The Trump administration is continuing to push forward with plans to establish a so-called “Arab NATO”. The military alliance is supposed to include the six Gulf Cooperation Council (GCC) members – Bahrain, Kuwait, Oman, Qatar, Saudi Arabia, and the United Arab Emirates (UAE) – in addition to Egypt and Jordan.
Officially referred to by the Trump administration as the Middle East Strategic Alliance (MESA), the new eight-member “Arab NATO” is meant to “serve as a bulwark against Iranian aggression, terrorism, extremism” while bringing “stability to the Middle East.”
Late last month at the United Nations General Assembly in New York, Secretary of State Mike Pompeo met with his counterparts from these eight Arab states to discuss making such a vision a reality. Yet, US officials have yet to provide a timeframe for the formation of such an alliance. According to US Deputy Assistant Secretary of State for Arabian Gulf Affairs Tim Lenderking, the alliance’s launch will happen at a summit in the US scheduled for early 2019.
However, key questions about this idea remain unanswered, prompting scepticism about MESA’s prospects for success. Do these Arab states have the military capabilities to make this alliance a realistic source of security and a bulwark against Iran’s expanding and consolidating influence? Could they ever set aside political and ideological differences to unite and cooperate in such a capacity? How would NATO, including Turkey, cooperate with such a transnational Arab institution? Unquestionably, such questions will be addressed at the upcoming US-GCC Camp David Summit.
It is important to note that Washington’s interest in establishing such an Arab security alliance is not new and precedes the Trump administration. When Barack Obama was president, the White House discussed this idea with US allies in the Arab world, both in the form of a Saudi-led “Islamic Force” and an Egypt-led “Arab Force.”
Both Trump and Obama saw such an Arab alliance as advancing US interests by reducing the heavy burdens of responsibility placed on Washington’s shoulders when it comes to security in the Arab world.
However, the “Arab NATO” idea has received far more support from the Trump administration than it did from the Obama White House given the current US president’s extremely anti-Iranian foreign policy. As analysts Andrew Miller and Richard Sokolsky have pointed out to President Trump, “who seems to crave a confrontation with Iran but does not necessarily want to commit US troops to such an endeavour, the prospect of an Arab alliance willing to take the initiative is something to be encouraged and abetted.”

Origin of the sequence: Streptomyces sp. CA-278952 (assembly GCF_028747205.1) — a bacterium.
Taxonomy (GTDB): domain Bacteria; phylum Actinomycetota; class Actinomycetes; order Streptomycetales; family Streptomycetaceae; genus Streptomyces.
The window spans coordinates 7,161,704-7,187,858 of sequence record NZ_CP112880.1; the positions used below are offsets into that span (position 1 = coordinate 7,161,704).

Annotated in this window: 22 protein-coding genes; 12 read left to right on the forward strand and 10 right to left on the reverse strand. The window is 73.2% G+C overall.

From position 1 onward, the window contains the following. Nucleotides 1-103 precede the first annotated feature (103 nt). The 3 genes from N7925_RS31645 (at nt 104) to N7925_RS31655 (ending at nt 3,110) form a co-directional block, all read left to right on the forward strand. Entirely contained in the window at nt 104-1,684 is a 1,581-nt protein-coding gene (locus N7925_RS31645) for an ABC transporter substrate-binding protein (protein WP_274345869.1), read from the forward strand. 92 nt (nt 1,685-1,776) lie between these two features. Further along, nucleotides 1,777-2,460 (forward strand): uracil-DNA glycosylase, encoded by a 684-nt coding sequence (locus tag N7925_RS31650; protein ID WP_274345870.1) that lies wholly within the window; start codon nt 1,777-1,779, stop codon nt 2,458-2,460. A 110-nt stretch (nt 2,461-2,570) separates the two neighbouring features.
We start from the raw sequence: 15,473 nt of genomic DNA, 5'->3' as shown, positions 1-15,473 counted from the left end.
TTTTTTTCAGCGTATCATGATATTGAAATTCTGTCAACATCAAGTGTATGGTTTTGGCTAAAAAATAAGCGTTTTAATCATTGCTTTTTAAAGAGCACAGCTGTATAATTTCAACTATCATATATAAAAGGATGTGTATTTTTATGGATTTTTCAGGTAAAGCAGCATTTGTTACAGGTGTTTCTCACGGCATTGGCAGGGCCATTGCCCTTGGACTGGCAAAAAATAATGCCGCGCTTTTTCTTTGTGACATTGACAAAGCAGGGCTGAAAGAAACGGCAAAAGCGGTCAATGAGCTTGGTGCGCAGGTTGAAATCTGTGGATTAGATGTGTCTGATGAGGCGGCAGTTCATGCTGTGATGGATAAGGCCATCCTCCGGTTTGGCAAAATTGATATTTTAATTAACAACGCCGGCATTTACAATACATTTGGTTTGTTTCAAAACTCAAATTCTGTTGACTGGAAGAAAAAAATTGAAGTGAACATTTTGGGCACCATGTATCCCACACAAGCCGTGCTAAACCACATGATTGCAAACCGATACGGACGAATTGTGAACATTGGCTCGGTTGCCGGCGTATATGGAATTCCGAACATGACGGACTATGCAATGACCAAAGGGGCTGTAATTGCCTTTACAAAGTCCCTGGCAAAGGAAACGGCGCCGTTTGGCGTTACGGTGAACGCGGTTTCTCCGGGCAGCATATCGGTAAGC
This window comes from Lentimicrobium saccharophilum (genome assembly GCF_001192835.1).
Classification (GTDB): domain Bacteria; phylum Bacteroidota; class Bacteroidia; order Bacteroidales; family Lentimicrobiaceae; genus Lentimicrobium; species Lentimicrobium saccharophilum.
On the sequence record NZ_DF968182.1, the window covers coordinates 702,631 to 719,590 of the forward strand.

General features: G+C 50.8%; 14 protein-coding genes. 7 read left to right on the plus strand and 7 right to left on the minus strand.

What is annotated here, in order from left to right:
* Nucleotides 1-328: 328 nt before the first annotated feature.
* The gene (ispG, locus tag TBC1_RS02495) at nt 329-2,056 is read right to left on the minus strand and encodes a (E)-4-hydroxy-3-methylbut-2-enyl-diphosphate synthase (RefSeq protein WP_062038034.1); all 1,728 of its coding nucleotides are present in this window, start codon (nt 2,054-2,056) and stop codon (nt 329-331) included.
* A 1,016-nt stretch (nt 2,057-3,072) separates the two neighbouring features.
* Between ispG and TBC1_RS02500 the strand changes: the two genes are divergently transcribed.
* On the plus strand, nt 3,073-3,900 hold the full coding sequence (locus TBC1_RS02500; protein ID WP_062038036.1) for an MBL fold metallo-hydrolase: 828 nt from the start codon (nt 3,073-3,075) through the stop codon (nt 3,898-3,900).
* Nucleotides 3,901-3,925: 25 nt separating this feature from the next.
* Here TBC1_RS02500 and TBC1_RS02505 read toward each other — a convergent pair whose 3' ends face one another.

In all probability, MESA will not come to fruition despite the extent to which the US administration supports the creation of this anti-Iranian alliance of Arab states. The blockade on Qatar, Oman and Kuwait’s unease with Saudi Arabia, the UAE’s increasingly aggressive foreign policy and lingering tensions between Egypt and Saudi Arabia over the Syrian crisis among other issues will continue to be major stumbling blocks.
To be sure, much of the tension between Arab capitals has to do with disputes over the question of who in the Sunni Muslim world qualifies as an extremist and questions about how or when the Arab states could or should engage with Tehran.
Among the eight states that are supposed to constitute MESA, half have allowed the Muslim Brotherhood to legitimately operate in their domestic and/or foreign politics (Bahrain, Kuwait, Jordan, and Qatar). Others (Egypt, Oman, Saudi Arabia, and the UAE) have cracked down on the Islamist movement’s local branches, with Abu Dhabi leading the effort to make the Gulf Muslim Brotherhood-free.
Regarding Iranian ascendancy in the Arab world, certain members of the so-called “Arab NATO”, namely Oman, Qatar, and Kuwait – and to a lesser extent Egypt and Jordan – favour a more accommodating relationship with the Islamic Republic due to a host of national interests stemming from internal sectarian dynamics, energy needs, security dilemmas, trade, and investment. Yet, Abu Dhabi (but not so much Dubai), Bahrain and Saudi Arabia see a more confrontational approach towards Tehran as best serving their security interests at a time when the Iranian regime is flexing its muscles in the region.
Ultimately, at this juncture, plans for MESA are highly unrealistic, given the lack of military capabilities on the part of these Arab states, as evidenced by the disastrous campaign in Yemen, as well as the political and ideological frictions between the GCC’s six member-states, Egypt, and Jordan.
After all, if the Trump administration has failed to convince government officials in Riyadh, Abu Dhabi, Manama, and Cairo to merely talk to their counterparts in Doha, it is unreasonable to expect that it would be able to bring them together in a military alliance capable of tipping the regional balance of power against Iran.
The views expressed in this article are the author’s own and do not necessarily reflect Al Jazeera’s editorial stance.